This unpredictability manifests as uncertainty. When analysing a situation, one can decide the most likely contributing factors, but one cannot be sure. More importantly, one can suggest interventions to change one or more aspects, but one cannot be sure that the intervention will have the desired effect. Furthermore, it is difficult to predict adverse effects that might arise.
This unpredictability is also often associated with instability. A situation may be breaking down but may remain stable as other systems flex and adapt to retain stability until, suddenly, everything fails and stability is lost.
Therefore a rehabilitation clinician must, first and foremost, recognise that every conclusion and every prediction has an element of uncertainty. It is helpful to consider prediction in terms of the upper and lower probability limits where this is possible. This technique emphasises to others how great the uncertainty is.
The clinician also needs to help others understand that absolute certainty is not possible in any area of healthcare. Instead, every decision is based upon probabilities, and realistic estimates should be used. This lack of confidence is often unsettling for patients and families, and members of the rehabilitation teams.
In summary, a holistic approach to illness, achieved using the biopsychosocial model of illness, will inevitably carry with it uncertainty. There will usually be multiple causal factors, not one unique and complete cause. There will usually be many possible interventions, but the effect of each will be unpredictable, and some interventions may need to be undertaken together to have an impact. The simple certainties associated with the biomedical analysis are replaced with a vapour where some things are reasonably conspicuous, but much is hidden.
Association and prediction.
Research is a process that reduces uncertainty; that is a reasonable definition, and research into rehabilitation does help. There is almost too much research into the associations between impairments and disabilities, with some quite complex modelling. It has more recently expanded to include contextual factors too.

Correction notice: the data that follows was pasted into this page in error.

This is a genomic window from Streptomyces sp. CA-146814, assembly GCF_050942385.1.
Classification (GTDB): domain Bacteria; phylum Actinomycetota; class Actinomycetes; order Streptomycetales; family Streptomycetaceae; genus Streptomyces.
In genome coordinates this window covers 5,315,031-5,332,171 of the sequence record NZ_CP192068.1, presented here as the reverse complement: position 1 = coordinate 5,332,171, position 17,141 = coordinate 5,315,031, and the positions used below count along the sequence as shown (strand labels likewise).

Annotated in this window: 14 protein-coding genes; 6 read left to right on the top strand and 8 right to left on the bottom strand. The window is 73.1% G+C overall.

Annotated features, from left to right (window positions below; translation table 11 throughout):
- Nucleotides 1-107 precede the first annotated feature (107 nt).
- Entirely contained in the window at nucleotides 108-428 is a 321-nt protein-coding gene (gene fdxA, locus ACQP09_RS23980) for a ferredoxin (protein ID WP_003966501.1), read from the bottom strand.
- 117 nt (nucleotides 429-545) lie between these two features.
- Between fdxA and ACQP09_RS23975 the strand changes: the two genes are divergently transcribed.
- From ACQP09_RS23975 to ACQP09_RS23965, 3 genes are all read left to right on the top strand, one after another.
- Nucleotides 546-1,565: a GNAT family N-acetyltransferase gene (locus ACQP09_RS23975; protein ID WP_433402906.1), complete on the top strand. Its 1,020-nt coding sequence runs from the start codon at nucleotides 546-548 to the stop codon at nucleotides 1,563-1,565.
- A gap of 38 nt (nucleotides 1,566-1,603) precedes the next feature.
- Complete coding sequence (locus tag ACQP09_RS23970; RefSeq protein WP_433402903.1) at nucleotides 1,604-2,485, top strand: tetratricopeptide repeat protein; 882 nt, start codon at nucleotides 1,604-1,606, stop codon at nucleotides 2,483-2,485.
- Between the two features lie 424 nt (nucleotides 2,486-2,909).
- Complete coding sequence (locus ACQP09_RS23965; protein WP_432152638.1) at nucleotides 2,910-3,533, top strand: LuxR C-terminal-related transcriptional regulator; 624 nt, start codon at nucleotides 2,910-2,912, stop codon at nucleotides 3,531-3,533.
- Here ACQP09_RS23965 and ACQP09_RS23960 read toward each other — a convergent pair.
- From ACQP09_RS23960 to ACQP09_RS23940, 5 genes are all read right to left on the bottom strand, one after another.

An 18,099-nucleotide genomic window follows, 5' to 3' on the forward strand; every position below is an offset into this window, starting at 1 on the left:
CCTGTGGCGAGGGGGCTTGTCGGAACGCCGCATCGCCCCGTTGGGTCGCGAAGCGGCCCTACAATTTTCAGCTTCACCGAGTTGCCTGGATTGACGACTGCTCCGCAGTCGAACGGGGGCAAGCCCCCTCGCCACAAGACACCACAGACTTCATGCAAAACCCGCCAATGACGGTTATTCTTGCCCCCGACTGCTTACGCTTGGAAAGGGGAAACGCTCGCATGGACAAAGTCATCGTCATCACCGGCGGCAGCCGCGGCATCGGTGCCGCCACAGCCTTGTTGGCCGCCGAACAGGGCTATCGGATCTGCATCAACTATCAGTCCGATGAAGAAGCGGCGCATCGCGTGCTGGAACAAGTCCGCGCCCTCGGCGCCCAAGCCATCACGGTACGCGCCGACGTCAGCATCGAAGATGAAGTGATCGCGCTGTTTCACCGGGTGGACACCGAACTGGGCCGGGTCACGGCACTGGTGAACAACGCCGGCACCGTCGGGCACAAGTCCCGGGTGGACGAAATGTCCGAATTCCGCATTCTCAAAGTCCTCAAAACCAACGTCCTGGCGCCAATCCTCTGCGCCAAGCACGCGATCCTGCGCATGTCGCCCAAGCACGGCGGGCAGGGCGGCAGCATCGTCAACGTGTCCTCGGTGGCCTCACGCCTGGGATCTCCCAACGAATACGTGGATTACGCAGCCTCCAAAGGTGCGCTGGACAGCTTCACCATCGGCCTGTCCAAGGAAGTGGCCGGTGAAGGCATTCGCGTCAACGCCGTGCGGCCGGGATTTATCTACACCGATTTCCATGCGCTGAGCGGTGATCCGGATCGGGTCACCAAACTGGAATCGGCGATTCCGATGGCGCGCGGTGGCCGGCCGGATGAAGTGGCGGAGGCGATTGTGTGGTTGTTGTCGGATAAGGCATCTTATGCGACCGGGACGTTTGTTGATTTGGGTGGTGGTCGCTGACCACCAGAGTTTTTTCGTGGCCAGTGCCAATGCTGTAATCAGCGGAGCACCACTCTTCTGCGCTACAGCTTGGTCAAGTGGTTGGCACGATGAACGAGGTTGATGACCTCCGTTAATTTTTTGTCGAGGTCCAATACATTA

For a few conditions, there is sound research evidence about prognosis. Stroke is probably the best example. Unfortunately for most disabling conditions, the only reasonably obvious predictor is global severity; the more impaired or disabled a person is at one point, the more disabled they are likely to be at some later point.
However, the greatest weakness of research into concurrent and predictive associations is that the links are statistical. They apply at a population level. They are often not applicable to a specific patient. Even for people after stroke, the evidence may fail to predict outcomes accurately in half or more of all cases. Clinical experience allows people to make some predictions, though how accurate they are is an open question.
More importantly, there is almost no good evidence to predict who will benefit from any specific intervention. There is strong evidence that input from a multi-professional rehabilitation team improves a patient’s outcome compared with not having such input. There is also strong evidence to support some generic interventions such as exercise and practice of activities. (here)
However, all that can be said is that a person receiving rehabilitation has a greater probability of improving than a person who does not. There is no evidence to show who is more or less likely to benefit. There is no evidence to identify people who will or will not benefit. (here)
This inability to predict individual benefit is no different from the situation for almost all healthcare interventions – taking drugs to control hypertension and reduce the risk of vascular events, taking an antibiotic for a urinary tract infection, having an operation to remove a tumour. In some cases, the size of the probability of success may make success seem inevitable, but it is not. In most cases, the ability to predict is similar to that in rehabilitation.
In summary, for many conditions, one can know at a population level what factors have significant influence upon some clinical feature, and one can predict at a population level what the clinical situation might be like a few months later. These predictions are rarely robust and are often very weak. Most importantly, they cannot be used at the level of an individual patient. At best, when the association is strong at a population level, they may alter probability a bit.
Criteria and categorisation of patients